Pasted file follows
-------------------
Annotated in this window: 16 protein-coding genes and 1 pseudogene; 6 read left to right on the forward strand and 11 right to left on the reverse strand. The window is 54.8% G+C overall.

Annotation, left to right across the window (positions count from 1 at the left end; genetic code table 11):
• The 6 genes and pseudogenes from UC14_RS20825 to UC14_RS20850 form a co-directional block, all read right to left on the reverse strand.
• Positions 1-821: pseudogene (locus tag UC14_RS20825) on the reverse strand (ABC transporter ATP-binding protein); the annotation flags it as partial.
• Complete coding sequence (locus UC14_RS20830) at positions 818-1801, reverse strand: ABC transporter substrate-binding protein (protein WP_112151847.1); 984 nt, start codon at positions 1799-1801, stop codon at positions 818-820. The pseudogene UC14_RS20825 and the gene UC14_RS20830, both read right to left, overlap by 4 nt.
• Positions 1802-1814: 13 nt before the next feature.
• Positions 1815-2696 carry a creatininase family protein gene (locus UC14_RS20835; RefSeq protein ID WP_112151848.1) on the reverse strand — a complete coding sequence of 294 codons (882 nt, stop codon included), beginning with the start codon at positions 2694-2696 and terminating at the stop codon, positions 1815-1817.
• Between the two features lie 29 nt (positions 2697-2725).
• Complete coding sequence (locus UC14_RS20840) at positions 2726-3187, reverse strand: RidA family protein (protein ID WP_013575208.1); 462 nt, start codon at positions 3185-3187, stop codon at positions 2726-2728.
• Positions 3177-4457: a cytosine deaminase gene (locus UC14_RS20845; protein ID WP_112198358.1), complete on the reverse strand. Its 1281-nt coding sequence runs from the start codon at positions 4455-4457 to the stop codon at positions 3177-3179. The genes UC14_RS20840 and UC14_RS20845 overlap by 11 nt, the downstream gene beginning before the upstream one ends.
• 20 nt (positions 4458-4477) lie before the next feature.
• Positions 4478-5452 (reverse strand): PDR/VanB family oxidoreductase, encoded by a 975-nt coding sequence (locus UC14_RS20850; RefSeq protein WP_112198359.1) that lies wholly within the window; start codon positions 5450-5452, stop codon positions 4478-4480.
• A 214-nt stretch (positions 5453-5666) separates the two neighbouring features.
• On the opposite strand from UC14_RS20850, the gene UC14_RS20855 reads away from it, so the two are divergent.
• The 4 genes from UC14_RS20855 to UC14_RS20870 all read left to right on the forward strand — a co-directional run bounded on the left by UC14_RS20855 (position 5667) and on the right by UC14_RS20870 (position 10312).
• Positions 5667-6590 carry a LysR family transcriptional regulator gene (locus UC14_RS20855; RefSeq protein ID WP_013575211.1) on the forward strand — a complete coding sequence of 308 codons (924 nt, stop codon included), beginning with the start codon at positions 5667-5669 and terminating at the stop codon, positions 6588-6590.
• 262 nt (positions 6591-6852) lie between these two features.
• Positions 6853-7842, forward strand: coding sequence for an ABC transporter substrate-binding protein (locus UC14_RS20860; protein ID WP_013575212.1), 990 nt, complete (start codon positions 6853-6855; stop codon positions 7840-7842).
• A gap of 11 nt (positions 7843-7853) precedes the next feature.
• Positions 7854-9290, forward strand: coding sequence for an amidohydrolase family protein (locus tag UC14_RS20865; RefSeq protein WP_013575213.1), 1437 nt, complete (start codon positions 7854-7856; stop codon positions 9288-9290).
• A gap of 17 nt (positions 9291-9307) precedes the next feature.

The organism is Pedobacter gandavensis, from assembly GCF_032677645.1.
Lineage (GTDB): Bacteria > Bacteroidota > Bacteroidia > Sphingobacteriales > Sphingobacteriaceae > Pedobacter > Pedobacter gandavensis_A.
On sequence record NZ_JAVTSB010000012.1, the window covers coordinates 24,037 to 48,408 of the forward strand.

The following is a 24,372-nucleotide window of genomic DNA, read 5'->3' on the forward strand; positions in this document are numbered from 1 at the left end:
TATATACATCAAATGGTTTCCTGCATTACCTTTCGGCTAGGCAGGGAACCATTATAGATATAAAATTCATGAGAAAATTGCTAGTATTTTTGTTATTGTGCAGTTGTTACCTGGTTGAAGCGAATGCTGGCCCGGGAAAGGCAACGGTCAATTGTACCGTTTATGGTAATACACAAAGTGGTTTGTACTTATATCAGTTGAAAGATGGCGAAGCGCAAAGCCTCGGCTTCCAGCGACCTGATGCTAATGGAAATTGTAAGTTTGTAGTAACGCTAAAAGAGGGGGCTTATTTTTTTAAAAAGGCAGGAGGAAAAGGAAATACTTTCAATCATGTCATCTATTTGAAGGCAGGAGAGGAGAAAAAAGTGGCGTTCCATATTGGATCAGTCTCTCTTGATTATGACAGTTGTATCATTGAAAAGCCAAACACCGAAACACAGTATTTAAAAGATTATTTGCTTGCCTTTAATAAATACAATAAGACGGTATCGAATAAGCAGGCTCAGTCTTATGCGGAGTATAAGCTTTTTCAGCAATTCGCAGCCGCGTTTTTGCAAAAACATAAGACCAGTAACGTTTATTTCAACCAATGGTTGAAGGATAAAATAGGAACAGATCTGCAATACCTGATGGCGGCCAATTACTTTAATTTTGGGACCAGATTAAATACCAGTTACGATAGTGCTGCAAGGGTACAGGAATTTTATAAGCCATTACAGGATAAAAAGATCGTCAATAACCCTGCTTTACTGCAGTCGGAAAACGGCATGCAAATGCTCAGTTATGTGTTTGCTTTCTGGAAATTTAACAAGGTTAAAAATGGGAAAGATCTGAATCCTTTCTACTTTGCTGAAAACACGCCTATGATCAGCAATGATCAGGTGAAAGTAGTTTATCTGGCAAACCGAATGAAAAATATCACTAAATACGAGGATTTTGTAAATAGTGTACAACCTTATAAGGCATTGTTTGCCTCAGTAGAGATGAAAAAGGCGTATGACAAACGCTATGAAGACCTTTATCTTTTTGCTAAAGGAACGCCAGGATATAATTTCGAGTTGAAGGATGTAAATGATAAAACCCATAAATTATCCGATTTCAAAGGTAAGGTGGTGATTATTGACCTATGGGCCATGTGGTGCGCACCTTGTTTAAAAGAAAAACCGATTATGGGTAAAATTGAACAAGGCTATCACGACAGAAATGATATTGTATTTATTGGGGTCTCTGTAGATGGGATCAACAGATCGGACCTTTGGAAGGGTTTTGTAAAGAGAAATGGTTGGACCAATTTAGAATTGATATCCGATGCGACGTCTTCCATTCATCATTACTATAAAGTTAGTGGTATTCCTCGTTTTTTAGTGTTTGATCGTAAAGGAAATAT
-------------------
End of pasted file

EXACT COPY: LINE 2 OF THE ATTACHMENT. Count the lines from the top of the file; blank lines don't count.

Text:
Annotation, left to right across the window (positions count from 1 at the left end; genetic code table 11):